The first part of this article focused on the Forest Service failures that allowed the massive Boundary clear cut to happen on Mount Hood’s northwest shoulder. Now, a look at more of the fallout from the massive clear cut, and opportunities for restoring the area in the future.
First, some numbers. Using a conservative estimate of 100 trees per acre, the 800 acre Boundary complex contained at least 80,000 mature trees, mostly noble fir. Using the Forest Service’s Center for Urban Forest Research models (2002), a conservative estimate for storm water interception of each tree is at least 1,100 gallons per year, or some 88 million gallons of runoff from the Boundary clear cut area, alone. How much additional runoff is that? Enough to nearly fill the 33-story KOIN tower in downtown Portland.
Without the forest canopy, the bulk of the rain that falls upon these mountain slopes now runs off, eroding the thin soils, carrying mud and sediments to nearby streams and resulting spikes in stream flows that damage riparian areas and fish habitat. This effect is repeated, of course, across the thousands of clear cuts in the Mount Hood National Forest.
For the Boundary clear cut, the runoff impact is on the heavily logged West Fork Hood River drainage, which is already struggling to recover from the first wave of logging at the turn of the 20th Century (see “Just 75 years” article).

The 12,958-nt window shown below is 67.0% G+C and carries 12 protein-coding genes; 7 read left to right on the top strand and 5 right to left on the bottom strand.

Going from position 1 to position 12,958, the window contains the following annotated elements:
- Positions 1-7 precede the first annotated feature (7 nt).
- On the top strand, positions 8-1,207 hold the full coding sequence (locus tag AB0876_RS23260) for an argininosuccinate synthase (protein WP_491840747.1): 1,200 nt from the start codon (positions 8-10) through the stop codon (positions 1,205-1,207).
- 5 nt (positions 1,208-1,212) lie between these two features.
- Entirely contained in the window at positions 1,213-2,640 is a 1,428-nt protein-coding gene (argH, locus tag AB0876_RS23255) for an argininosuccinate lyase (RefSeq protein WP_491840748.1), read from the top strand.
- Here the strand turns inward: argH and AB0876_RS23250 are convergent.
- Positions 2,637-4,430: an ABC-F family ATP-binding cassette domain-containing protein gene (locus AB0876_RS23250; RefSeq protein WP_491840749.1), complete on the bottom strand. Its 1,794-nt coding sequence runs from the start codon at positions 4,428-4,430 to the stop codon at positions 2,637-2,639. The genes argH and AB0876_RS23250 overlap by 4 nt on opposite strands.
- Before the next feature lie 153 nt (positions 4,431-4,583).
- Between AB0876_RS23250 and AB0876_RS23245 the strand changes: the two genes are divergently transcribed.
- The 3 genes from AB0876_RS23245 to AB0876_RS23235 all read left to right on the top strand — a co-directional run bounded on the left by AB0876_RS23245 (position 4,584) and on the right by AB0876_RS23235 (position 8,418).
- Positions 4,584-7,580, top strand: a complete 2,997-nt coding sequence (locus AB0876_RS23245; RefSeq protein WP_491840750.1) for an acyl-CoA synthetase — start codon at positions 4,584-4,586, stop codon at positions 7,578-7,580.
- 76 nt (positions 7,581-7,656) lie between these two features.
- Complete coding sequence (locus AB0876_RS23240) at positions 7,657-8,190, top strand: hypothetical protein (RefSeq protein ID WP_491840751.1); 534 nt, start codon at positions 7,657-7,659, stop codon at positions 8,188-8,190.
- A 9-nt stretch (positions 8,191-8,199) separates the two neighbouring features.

Like other clear cuts, the Boundary cut also triggered edge effects on the uncut forests bordering the timber sale. Because the Boundary clear cut is high elevation, and nearly crests Vista Ridge, these were impacts that timber planners surely could have expected. Yet the timber sale spread close enough to the historic Vista Ridge trail that blowdown triggered by the cut still fall across the trail with regulatory, and unnecessarily. Sadly, this was preventable.
What to do next? For the cut forests of the Boundary complex, the main treatments are road decommissioning and thinning operations in 15-20 years, when the plantations of young trees are likely to become a crowded monoculture.
But from a broader perspective, what about restoring recreation to the area? The Mount Hood National Park campaign calls for converting several roads in the area to single-track bike and horse trails, and adding a campground in proximity to these new trails, and the Vista Ridge trailhead.
There are also opportunities to connect the Vista Ridge trail to the Mazama Trailhead, across Ladd Creek. This new route would provide much-needed loop options that would disperse the heavy hiking traffic that Mount Hood experiences in summer, plus access to the little-known lakes and rocky viewpoints that lie just beyond the destruction zone of the Boundary clear cut.
The key in making this transition is restoration through recreation — bringing visitors back to the area with the express purpose of fostering a public sense of stewardship needed to ensure that a Boundary clear cut never happens again.